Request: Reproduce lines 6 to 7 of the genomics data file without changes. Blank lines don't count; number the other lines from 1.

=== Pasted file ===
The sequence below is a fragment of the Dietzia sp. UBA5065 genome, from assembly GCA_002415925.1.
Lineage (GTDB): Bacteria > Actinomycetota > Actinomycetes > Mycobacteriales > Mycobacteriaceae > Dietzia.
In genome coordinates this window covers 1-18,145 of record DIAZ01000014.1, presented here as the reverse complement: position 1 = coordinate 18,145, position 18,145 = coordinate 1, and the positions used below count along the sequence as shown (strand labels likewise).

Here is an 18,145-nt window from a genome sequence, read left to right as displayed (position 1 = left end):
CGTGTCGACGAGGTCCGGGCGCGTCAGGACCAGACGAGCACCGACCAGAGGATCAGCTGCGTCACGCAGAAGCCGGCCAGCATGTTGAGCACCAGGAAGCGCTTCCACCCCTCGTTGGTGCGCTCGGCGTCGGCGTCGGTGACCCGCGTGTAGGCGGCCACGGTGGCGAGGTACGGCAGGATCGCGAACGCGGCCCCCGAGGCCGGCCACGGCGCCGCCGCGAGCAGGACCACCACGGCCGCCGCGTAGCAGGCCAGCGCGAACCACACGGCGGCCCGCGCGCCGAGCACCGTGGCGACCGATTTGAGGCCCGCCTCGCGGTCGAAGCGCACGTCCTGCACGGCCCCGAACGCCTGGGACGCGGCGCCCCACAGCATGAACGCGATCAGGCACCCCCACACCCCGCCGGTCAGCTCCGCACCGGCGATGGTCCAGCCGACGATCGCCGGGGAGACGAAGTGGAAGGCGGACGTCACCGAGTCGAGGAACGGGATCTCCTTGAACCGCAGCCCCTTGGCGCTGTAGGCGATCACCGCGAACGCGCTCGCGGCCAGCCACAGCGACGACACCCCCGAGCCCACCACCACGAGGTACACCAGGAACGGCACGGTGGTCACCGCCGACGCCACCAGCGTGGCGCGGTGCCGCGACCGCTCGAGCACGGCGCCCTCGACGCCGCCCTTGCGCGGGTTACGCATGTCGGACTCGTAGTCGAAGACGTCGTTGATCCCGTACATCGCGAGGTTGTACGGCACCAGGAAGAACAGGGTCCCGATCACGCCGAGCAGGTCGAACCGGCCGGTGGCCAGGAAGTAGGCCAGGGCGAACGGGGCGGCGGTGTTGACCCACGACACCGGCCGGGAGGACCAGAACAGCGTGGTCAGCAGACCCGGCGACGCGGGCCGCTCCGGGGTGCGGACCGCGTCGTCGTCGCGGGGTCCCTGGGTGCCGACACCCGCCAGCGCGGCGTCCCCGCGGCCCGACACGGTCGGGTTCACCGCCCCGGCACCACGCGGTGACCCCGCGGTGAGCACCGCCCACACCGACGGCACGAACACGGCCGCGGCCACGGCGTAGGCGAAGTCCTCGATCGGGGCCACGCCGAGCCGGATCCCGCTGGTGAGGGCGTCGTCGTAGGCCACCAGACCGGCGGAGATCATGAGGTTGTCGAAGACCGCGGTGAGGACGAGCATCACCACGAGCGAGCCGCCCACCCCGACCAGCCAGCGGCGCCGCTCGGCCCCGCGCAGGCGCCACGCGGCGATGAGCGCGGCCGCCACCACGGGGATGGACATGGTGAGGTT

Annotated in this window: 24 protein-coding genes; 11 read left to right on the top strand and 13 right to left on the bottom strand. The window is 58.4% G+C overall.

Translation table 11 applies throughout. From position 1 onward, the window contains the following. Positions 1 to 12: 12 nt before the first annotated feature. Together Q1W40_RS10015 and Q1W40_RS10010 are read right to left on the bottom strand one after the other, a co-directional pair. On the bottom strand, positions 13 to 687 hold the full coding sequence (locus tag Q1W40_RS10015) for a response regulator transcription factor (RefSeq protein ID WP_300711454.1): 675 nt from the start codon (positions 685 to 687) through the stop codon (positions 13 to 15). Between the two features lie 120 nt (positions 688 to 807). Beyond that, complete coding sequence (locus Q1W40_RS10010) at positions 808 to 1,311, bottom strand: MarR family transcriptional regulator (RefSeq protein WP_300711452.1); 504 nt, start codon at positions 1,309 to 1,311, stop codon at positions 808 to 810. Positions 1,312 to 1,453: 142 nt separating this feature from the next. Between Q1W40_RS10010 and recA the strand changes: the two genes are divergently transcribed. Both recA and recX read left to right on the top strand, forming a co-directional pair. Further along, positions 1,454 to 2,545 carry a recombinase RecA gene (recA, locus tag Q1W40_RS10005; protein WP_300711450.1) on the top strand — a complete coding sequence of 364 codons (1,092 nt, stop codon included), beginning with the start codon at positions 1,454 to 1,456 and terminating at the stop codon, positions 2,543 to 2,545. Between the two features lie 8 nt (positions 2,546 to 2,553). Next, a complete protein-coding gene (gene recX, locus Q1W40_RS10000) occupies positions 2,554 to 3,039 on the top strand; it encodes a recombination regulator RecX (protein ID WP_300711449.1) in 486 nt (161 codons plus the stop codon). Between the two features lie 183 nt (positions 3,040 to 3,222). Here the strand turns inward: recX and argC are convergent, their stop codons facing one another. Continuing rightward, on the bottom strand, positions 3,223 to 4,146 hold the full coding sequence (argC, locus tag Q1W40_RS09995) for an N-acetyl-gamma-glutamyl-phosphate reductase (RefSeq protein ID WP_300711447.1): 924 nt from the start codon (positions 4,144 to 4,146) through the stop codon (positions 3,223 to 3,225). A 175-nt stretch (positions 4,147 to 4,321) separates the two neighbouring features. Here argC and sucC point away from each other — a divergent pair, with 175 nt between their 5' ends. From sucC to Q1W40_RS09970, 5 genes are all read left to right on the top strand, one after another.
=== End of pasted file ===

Annotated in this window: 24 protein-coding genes; 11 read left to right on the top strand and 13 right to left on the bottom strand. The window is 58.4% G+C overall.

Translation table 11 applies throughout. From position 1 onward, the window contains the following. Positions 1 to 12: 12 nt before the first annotated feature. Together Q1W40_RS10015 and Q1W40_RS10010 are read right to left on the bottom strand one after the other, a co-directional pair. On the bottom strand, positions 13 to 687 hold the full coding sequence (locus tag Q1W40_RS10015) for a response regulator transcription factor (RefSeq protein ID WP_300711454.1): 675 nt from the start codon (positions 685 to 687) through the stop codon (positions 13 to 15). Between the two features lie 120 nt (positions 688 to 807). Beyond that, complete coding sequence (locus Q1W40_RS10010) at positions 808 to 1,311, bottom strand: MarR family transcriptional regulator (RefSeq protein WP_300711452.1); 504 nt, start codon at positions 1,309 to 1,311, stop codon at positions 808 to 810. Positions 1,312 to 1,453: 142 nt separating this feature from the next. Between Q1W40_RS10010 and recA the strand changes: the two genes are divergently transcribed. Both recA and recX read left to right on the top strand, forming a co-directional pair. Further along, positions 1,454 to 2,545 carry a recombinase RecA gene (recA, locus tag Q1W40_RS10005; protein WP_300711450.1) on the top strand — a complete coding sequence of 364 codons (1,092 nt, stop codon included), beginning with the start codon at positions 1,454 to 1,456 and terminating at the stop codon, positions 2,543 to 2,545. Between the two features lie 8 nt (positions 2,546 to 2,553). Next, a complete protein-coding gene (gene recX, locus Q1W40_RS10000) occupies positions 2,554 to 3,039 on the top strand; it encodes a recombination regulator RecX (protein ID WP_300711449.1) in 486 nt (161 codons plus the stop codon). Between the two features lie 183 nt (positions 3,040 to 3,222). Here the strand turns inward: recX and argC are convergent, their stop codons facing one another. Continuing rightward, on the bottom strand, positions 3,223 to 4,146 hold the full coding sequence (argC, locus tag Q1W40_RS09995) for an N-acetyl-gamma-glutamyl-phosphate reductase (RefSeq protein ID WP_300711447.1): 924 nt from the start codon (positions 4,144 to 4,146) through the stop codon (positions 3,223 to 3,225). A 175-nt stretch (positions 4,147 to 4,321) separates the two neighbouring features. Here argC and sucC point away from each other — a divergent pair, with 175 nt between their 5' ends. From sucC to Q1W40_RS09970, 5 genes are all read left to right on the top strand, one after another.